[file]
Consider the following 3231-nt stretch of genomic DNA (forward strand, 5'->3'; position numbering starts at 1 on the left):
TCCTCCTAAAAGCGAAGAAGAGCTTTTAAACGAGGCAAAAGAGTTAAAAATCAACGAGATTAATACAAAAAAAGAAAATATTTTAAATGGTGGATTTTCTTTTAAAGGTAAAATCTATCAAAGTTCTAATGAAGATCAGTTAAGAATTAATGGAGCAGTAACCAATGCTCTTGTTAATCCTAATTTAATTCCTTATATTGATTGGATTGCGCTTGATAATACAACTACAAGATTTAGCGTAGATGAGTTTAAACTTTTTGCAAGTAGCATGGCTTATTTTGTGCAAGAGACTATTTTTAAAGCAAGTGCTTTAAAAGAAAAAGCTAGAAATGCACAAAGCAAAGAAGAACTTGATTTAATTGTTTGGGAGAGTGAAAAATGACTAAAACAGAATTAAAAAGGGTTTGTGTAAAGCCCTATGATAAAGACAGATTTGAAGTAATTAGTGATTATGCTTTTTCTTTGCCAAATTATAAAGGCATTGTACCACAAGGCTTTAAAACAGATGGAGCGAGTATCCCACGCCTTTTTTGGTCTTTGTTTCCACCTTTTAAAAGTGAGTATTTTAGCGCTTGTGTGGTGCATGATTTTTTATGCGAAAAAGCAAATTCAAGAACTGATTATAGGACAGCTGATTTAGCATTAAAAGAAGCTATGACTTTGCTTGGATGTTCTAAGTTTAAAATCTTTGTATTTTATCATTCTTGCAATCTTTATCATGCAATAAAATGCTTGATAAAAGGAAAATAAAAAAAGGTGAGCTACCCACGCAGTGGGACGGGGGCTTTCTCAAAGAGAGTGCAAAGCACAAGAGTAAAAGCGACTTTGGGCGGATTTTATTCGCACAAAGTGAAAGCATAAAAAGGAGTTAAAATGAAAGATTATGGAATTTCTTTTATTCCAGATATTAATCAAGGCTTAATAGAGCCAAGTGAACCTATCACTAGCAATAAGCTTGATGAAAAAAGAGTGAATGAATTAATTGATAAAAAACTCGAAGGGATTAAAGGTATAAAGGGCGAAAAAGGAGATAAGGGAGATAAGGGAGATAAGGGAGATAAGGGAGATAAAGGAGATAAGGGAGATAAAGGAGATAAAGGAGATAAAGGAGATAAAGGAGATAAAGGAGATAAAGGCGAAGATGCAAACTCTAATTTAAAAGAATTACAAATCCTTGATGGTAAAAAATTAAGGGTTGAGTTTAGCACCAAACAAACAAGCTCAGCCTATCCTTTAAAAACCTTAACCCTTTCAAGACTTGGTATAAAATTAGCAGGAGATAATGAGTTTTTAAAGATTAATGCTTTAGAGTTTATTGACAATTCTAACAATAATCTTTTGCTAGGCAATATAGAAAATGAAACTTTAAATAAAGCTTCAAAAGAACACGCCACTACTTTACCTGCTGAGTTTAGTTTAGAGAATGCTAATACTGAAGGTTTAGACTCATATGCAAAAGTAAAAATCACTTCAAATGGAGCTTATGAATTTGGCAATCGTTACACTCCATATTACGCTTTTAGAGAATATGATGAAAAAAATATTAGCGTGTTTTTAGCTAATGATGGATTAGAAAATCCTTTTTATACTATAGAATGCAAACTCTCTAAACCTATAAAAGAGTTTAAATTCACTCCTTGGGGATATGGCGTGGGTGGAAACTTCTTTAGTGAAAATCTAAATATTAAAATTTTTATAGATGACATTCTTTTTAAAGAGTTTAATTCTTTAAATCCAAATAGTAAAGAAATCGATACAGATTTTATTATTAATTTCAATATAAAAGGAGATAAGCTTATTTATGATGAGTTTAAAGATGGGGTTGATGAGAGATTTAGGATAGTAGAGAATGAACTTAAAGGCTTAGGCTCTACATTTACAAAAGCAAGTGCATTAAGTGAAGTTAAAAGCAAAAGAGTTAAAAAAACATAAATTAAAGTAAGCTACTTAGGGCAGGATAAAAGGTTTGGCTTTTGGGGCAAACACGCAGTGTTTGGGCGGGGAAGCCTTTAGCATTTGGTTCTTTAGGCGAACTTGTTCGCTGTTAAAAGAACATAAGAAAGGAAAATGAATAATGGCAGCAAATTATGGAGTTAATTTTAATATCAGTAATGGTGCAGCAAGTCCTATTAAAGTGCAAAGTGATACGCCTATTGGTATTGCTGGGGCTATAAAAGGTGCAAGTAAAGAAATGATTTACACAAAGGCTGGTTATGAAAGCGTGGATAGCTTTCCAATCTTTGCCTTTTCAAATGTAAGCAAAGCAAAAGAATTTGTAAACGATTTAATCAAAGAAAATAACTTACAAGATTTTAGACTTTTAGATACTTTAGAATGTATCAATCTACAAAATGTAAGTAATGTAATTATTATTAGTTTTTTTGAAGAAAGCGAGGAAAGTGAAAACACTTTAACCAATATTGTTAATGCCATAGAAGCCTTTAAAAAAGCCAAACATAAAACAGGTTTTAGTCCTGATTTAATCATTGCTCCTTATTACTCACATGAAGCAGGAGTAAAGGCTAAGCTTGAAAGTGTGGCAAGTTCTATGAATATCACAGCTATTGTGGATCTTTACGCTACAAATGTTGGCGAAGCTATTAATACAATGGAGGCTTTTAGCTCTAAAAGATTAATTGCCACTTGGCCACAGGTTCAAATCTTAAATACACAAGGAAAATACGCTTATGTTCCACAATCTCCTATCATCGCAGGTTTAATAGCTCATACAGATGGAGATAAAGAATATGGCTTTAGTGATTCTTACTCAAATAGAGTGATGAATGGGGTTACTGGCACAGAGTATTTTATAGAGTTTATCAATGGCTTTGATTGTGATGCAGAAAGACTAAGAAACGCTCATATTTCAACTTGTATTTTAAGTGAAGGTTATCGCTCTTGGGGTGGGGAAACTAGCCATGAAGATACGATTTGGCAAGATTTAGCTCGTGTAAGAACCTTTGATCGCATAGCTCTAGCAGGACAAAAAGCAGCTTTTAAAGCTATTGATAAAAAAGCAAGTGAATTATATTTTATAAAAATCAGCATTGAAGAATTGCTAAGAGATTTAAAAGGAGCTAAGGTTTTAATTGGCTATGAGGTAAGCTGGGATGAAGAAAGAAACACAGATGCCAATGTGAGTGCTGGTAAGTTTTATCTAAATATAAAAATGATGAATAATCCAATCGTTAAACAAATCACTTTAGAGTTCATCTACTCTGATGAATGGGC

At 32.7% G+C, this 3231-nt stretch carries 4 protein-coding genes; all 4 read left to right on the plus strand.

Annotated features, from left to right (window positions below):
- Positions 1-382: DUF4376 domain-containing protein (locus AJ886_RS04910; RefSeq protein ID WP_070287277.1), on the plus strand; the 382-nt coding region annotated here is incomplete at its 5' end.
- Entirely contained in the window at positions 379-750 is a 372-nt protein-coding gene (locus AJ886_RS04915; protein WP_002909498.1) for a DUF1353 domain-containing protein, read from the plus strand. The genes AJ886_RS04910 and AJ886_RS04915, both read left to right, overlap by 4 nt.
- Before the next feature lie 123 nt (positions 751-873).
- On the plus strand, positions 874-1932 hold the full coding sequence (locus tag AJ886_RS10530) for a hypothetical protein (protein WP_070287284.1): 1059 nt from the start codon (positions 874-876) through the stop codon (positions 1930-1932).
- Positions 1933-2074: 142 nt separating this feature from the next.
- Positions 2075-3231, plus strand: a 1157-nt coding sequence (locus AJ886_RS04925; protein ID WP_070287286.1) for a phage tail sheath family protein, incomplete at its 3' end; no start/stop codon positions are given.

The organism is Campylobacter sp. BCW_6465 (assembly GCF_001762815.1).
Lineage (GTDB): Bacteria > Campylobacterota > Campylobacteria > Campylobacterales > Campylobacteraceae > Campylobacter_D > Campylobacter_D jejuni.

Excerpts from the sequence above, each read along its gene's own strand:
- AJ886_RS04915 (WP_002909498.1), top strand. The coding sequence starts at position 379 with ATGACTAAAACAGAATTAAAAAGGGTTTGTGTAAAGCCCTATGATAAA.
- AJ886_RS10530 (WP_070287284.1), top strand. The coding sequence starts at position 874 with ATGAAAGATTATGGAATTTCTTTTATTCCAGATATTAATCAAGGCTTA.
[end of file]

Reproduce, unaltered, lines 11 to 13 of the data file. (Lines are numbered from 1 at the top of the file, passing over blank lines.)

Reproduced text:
The organism is Campylobacter sp. BCW_6465 (assembly GCF_001762815.1).
Lineage (GTDB): Bacteria > Campylobacterota > Campylobacteria > Campylobacterales > Campylobacteraceae > Campylobacter_D > Campylobacter_D jejuni.

Excerpts from the sequence above, each read along its gene's own strand: